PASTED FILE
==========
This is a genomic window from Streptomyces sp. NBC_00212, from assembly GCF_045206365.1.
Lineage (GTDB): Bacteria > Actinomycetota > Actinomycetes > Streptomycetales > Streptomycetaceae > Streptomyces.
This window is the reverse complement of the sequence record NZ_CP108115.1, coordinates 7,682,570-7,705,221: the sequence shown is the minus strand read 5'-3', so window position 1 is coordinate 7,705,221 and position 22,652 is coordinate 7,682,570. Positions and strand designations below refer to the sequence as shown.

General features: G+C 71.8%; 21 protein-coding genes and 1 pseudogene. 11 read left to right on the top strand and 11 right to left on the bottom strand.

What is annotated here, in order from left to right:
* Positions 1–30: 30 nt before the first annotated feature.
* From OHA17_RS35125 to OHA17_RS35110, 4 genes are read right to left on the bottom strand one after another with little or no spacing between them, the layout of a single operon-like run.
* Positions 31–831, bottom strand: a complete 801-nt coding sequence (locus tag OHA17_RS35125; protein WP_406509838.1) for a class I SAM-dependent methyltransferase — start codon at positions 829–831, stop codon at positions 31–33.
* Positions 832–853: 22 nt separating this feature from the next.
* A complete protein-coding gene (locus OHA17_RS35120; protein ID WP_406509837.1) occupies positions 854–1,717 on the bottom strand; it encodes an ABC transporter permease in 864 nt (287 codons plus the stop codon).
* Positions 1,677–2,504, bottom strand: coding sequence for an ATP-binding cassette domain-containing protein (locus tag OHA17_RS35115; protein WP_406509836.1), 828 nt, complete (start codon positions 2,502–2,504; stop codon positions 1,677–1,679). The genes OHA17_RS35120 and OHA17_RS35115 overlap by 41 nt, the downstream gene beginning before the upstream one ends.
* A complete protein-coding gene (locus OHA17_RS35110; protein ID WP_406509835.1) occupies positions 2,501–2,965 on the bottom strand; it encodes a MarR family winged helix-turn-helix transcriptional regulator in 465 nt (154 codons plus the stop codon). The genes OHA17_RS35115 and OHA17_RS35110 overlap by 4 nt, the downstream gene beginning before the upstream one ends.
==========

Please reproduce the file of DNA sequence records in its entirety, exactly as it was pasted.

This is a genomic window from Streptomyces sp. NBC_00212, from assembly GCF_045206365.1.
Lineage (GTDB): Bacteria > Actinomycetota > Actinomycetes > Streptomycetales > Streptomycetaceae > Streptomyces.
This window is the reverse complement of the sequence record NZ_CP108115.1, coordinates 7,682,570-7,705,221: the sequence shown is the minus strand read 5'-3', so window position 1 is coordinate 7,705,221 and position 22,652 is coordinate 7,682,570. Positions and strand designations below refer to the sequence as shown.

General features: G+C 71.8%; 21 protein-coding genes and 1 pseudogene. 11 read left to right on the top strand and 11 right to left on the bottom strand.

What is annotated here, in order from left to right:
* Positions 1–30: 30 nt before the first annotated feature.
* From OHA17_RS35125 to OHA17_RS35110, 4 genes are read right to left on the bottom strand one after another with little or no spacing between them, the layout of a single operon-like run.
* Positions 31–831, bottom strand: a complete 801-nt coding sequence (locus tag OHA17_RS35125; protein WP_406509838.1) for a class I SAM-dependent methyltransferase — start codon at positions 829–831, stop codon at positions 31–33.
* Positions 832–853: 22 nt separating this feature from the next.
* A complete protein-coding gene (locus OHA17_RS35120; protein ID WP_406509837.1) occupies positions 854–1,717 on the bottom strand; it encodes an ABC transporter permease in 864 nt (287 codons plus the stop codon).
* Positions 1,677–2,504, bottom strand: coding sequence for an ATP-binding cassette domain-containing protein (locus tag OHA17_RS35115; protein WP_406509836.1), 828 nt, complete (start codon positions 2,502–2,504; stop codon positions 1,677–1,679). The genes OHA17_RS35120 and OHA17_RS35115 overlap by 41 nt, the downstream gene beginning before the upstream one ends.
* A complete protein-coding gene (locus OHA17_RS35110; protein ID WP_406509835.1) occupies positions 2,501–2,965 on the bottom strand; it encodes a MarR family winged helix-turn-helix transcriptional regulator in 465 nt (154 codons plus the stop codon). The genes OHA17_RS35115 and OHA17_RS35110 overlap by 4 nt, the downstream gene beginning before the upstream one ends.